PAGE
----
Ethics and Governance

Ethics: a quick reference guide

Jun 01, 2018
There is an oft used, simple, but valid summary that “ethics is about doing the right thing”. However, what action to take in an ethical dilemma is not always so simple. What we consider to be right and wrong is influenced by what we know. What we do is influenced not only by our knowledge, but our instincts and the specific circumstances in which we find ourselves.

To help you prepare for the day you encounter a difficult ethical dilemma, Chartered Accountants Ireland has launched an ethics quick reference guide, Five Fundamental Principles, Five Practical Steps. The concept of the guide is simple: it contains a summary of the five fundamental principles contained in the current Chartered Accountants Ireland Code of Ethics and includes a unique five-step ethical thought process to guide you in your decision-making.

While the five fundamental principles form only one part of the 182-page Code, they are a core part of the conceptual framework that is embedded throughout the entire Code. Many Chartered Accountants will be familiar with these principles from either their days as a trainee accountant or from their most recent bout of Continuous Professional Development (CPD) referencing ethics in the accounting profession. While many Chartered Accountants will be familiar, we hope the principles summarised in the guide will resonate with all of you.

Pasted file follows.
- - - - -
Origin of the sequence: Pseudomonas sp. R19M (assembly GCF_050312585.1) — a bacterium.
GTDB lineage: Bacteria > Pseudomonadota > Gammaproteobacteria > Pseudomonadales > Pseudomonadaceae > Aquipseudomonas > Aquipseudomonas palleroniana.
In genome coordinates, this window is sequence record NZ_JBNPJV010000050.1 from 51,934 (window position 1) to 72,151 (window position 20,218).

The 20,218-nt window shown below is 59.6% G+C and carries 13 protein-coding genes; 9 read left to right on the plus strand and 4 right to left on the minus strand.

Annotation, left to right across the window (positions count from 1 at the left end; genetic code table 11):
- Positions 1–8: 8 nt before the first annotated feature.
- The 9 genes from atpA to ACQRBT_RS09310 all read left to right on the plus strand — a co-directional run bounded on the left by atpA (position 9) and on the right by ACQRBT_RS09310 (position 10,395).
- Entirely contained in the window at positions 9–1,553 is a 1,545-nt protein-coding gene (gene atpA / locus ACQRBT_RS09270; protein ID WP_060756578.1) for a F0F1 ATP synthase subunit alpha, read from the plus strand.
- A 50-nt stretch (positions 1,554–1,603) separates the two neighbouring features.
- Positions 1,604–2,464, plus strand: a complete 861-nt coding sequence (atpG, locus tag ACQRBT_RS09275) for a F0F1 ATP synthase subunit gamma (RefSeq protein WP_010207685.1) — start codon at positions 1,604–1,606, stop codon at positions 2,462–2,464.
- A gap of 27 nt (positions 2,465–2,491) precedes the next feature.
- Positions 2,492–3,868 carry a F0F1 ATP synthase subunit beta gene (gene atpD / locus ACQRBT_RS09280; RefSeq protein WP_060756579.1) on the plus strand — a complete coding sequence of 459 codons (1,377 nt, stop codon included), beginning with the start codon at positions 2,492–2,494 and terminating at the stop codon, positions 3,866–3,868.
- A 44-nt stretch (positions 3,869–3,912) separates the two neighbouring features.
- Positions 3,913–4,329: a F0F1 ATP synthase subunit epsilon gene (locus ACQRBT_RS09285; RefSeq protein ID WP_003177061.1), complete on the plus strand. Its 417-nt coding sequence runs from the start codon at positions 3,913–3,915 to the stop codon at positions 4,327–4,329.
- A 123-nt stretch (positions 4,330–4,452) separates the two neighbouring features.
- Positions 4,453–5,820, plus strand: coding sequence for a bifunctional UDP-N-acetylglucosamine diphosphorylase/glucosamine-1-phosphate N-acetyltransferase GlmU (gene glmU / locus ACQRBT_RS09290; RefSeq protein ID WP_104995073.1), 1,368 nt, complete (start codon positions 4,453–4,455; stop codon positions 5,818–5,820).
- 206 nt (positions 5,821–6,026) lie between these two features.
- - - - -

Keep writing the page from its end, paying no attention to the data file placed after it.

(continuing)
The five practical steps outlined in the guide are designed to get you thinking about how you might behave in response to an ethical dilemma. Well-constructed codes are always useful and should be referenced at some stage in your ethical thought process. However, rather than basing the five steps on any particular code of ethics, they are based upon practical considerations of how one can respond to an ethical dilemma.
Dealing with a front-line ethical dilemma is not always simple. The first challenge can often be to recognise that you are experiencing an ethical dilemma. We won’t right all the wrongs with one simple guide but if we succeed in getting professionals and business leaders thinking, we have a chance of righting some wrongs – or at least avoiding others. 

The guide can be downloaded from the Ethics Resource Centre on